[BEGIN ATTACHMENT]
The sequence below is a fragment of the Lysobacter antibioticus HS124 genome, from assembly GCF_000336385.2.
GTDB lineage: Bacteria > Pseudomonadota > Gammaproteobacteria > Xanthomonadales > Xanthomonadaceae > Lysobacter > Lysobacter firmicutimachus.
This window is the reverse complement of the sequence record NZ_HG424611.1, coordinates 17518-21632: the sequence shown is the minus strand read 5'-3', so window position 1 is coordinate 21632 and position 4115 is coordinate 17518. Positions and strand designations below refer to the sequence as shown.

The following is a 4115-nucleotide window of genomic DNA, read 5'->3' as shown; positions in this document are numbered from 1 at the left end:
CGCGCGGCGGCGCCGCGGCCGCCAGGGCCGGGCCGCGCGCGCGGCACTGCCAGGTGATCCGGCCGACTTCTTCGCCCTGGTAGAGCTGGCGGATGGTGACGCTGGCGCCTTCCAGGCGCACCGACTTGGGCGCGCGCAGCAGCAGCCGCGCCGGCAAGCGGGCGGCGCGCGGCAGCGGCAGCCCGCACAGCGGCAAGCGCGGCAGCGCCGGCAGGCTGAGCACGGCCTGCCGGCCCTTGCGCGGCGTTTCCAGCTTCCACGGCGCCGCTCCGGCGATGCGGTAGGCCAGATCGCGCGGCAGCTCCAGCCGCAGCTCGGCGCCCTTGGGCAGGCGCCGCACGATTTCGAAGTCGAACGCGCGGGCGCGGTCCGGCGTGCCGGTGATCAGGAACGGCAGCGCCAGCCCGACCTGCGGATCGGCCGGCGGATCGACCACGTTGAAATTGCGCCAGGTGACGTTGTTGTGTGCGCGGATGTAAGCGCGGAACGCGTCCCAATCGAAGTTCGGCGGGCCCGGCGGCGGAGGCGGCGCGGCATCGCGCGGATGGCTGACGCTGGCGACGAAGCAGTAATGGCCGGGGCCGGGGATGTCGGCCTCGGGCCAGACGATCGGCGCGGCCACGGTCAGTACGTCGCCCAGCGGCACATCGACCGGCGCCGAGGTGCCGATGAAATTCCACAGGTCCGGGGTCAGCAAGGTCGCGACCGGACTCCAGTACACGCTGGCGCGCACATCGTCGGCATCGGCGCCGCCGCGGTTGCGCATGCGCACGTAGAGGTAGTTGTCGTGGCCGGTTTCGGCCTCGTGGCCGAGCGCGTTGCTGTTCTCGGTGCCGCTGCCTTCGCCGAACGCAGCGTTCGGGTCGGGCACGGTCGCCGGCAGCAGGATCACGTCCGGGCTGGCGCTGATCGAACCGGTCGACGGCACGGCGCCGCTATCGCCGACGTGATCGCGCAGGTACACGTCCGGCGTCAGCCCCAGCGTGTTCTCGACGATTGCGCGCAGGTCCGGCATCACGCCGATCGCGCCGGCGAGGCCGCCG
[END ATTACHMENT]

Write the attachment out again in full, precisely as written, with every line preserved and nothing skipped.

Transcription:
The sequence below is a fragment of the Lysobacter antibioticus HS124 genome, from assembly GCF_000336385.2.
GTDB lineage: Bacteria > Pseudomonadota > Gammaproteobacteria > Xanthomonadales > Xanthomonadaceae > Lysobacter > Lysobacter firmicutimachus.
This window is the reverse complement of the sequence record NZ_HG424611.1, coordinates 17518-21632: the sequence shown is the minus strand read 5'-3', so window position 1 is coordinate 21632 and position 4115 is coordinate 17518. Positions and strand designations below refer to the sequence as shown.

The following is a 4115-nucleotide window of genomic DNA, read 5'->3' as shown; positions in this document are numbered from 1 at the left end:
CGCGCGGCGGCGCCGCGGCCGCCAGGGCCGGGCCGCGCGCGCGGCACTGCCAGGTGATCCGGCCGACTTCTTCGCCCTGGTAGAGCTGGCGGATGGTGACGCTGGCGCCTTCCAGGCGCACCGACTTGGGCGCGCGCAGCAGCAGCCGCGCCGGCAAGCGGGCGGCGCGCGGCAGCGGCAGCCCGCACAGCGGCAAGCGCGGCAGCGCCGGCAGGCTGAGCACGGCCTGCCGGCCCTTGCGCGGCGTTTCCAGCTTCCACGGCGCCGCTCCGGCGATGCGGTAGGCCAGATCGCGCGGCAGCTCCAGCCGCAGCTCGGCGCCCTTGGGCAGGCGCCGCACGATTTCGAAGTCGAACGCGCGGGCGCGGTCCGGCGTGCCGGTGATCAGGAACGGCAGCGCCAGCCCGACCTGCGGATCGGCCGGCGGATCGACCACGTTGAAATTGCGCCAGGTGACGTTGTTGTGTGCGCGGATGTAAGCGCGGAACGCGTCCCAATCGAAGTTCGGCGGGCCCGGCGGCGGAGGCGGCGCGGCATCGCGCGGATGGCTGACGCTGGCGACGAAGCAGTAATGGCCGGGGCCGGGGATGTCGGCCTCGGGCCAGACGATCGGCGCGGCCACGGTCAGTACGTCGCCCAGCGGCACATCGACCGGCGCCGAGGTGCCGATGAAATTCCACAGGTCCGGGGTCAGCAAGGTCGCGACCGGACTCCAGTACACGCTGGCGCGCACATCGTCGGCATCGGCGCCGCCGCGGTTGCGCATGCGCACGTAGAGGTAGTTGTCGTGGCCGGTTTCGGCCTCGTGGCCGAGCGCGTTGCTGTTCTCGGTGCCGCTGCCTTCGCCGAACGCAGCGTTCGGGTCGGGCACGGTCGCCGGCAGCAGGATCACGTCCGGGCTGGCGCTGATCGAACCGGTCGACGGCACGGCGCCGCTATCGCCGACGTGATCGCGCAGGTACACGTCCGGCGTCAGCCCCAGCGTGTTCTCGACGATTGCGCGCAGGTCCGGCATCACGCCGATCGCGCCGGCGAGGCCGCCG